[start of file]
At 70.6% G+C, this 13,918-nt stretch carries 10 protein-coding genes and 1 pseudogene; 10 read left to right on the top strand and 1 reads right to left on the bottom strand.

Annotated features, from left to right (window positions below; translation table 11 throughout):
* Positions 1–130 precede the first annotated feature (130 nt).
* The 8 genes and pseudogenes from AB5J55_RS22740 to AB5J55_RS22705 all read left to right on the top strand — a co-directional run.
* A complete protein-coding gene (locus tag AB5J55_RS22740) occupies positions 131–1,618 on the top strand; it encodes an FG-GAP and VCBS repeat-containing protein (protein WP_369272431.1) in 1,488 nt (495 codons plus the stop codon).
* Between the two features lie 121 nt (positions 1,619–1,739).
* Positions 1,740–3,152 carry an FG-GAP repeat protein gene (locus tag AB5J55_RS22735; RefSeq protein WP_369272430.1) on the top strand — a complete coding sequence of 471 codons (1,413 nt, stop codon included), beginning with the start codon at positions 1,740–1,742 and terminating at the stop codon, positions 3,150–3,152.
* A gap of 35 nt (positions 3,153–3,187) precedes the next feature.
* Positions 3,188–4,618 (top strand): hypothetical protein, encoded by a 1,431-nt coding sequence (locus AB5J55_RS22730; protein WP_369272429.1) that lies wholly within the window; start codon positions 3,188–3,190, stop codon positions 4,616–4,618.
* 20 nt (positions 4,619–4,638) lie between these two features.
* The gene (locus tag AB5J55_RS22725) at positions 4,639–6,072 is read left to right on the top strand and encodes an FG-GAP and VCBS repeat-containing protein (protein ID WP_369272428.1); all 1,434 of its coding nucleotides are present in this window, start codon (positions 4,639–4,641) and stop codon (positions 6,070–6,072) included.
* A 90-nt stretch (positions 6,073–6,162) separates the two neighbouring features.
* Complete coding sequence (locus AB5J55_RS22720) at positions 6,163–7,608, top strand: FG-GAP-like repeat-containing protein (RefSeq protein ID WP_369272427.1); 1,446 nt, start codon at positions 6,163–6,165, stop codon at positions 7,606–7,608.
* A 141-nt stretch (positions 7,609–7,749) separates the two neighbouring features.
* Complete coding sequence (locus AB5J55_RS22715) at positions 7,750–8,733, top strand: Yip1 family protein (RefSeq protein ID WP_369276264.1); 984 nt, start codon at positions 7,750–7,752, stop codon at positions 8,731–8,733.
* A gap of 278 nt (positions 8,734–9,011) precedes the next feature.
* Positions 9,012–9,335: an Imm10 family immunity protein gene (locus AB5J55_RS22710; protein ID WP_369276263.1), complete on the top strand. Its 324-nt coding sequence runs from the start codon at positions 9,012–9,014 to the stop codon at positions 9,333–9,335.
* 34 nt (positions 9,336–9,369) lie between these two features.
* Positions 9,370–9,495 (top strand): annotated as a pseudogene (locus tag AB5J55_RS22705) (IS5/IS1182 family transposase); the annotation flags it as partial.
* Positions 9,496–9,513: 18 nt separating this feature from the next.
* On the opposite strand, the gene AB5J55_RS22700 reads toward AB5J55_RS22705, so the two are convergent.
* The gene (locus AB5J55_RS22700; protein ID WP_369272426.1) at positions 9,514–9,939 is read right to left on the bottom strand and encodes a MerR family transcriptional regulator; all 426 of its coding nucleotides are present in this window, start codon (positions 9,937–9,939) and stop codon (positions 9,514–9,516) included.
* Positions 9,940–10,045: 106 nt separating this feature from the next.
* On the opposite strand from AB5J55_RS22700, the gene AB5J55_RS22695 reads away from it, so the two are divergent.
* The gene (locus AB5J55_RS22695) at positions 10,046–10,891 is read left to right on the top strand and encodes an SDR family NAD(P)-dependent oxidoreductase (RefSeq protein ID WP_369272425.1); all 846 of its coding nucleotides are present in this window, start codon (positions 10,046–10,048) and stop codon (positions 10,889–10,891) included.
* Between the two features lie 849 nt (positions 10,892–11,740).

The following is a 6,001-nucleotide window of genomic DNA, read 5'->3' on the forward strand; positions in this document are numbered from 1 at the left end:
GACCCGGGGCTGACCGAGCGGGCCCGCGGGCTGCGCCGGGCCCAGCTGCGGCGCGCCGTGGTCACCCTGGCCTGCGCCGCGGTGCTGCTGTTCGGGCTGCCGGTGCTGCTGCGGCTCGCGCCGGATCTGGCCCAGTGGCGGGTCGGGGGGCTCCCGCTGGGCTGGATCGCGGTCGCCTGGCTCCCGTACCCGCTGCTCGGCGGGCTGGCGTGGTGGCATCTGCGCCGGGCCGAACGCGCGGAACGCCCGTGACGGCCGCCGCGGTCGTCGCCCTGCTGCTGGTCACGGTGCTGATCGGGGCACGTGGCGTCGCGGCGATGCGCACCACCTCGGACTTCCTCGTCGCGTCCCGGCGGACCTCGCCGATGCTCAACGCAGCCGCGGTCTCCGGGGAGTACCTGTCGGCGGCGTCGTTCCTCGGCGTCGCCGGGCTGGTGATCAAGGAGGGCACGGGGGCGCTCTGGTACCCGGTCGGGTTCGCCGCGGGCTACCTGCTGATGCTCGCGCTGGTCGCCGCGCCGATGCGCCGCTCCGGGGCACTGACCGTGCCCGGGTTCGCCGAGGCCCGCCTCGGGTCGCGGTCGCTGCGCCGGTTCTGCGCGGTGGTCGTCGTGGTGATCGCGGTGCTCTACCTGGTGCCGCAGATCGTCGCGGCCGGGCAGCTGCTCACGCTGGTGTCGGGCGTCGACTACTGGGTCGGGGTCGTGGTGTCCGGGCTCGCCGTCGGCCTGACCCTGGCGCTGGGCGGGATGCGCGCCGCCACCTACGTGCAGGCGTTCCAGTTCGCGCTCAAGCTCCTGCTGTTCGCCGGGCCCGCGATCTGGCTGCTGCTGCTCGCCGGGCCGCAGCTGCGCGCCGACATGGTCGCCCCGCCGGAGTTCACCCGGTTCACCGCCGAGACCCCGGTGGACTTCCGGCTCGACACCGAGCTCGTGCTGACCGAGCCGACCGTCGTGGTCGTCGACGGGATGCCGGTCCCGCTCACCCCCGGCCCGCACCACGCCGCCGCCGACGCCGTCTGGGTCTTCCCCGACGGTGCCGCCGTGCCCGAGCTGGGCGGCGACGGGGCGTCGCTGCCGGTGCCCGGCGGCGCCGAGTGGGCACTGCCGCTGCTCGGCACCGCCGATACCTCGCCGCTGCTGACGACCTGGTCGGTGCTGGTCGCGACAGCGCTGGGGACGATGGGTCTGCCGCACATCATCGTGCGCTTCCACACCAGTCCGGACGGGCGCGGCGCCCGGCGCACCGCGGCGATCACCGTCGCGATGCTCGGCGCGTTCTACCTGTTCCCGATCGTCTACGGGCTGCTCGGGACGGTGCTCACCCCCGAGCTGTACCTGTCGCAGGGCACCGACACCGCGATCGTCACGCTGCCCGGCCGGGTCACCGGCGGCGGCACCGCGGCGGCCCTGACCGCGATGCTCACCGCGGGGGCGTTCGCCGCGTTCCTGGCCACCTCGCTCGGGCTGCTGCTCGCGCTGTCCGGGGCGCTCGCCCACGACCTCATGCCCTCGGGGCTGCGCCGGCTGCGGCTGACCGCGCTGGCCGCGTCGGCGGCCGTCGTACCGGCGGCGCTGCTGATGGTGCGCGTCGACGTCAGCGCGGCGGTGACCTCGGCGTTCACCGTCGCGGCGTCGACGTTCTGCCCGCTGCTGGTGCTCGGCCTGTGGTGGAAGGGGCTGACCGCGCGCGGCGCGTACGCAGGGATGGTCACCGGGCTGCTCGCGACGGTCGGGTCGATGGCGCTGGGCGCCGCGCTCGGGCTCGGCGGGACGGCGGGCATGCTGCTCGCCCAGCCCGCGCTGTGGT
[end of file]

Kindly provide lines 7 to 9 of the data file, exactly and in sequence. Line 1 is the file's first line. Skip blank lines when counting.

* Positions 1,740–3,152 carry an FG-GAP repeat protein gene (locus tag AB5J55_RS22735; RefSeq protein WP_369272430.1) on the top strand — a complete coding sequence of 471 codons (1,413 nt, stop codon included), beginning with the start codon at positions 1,740–1,742 and terminating at the stop codon, positions 3,150–3,152.
* A gap of 35 nt (positions 3,153–3,187) precedes the next feature.
* Positions 3,188–4,618 (top strand): hypothetical protein, encoded by a 1,431-nt coding sequence (locus AB5J55_RS22730; protein WP_369272429.1) that lies wholly within the window; start codon positions 3,188–3,190, stop codon positions 4,616–4,618.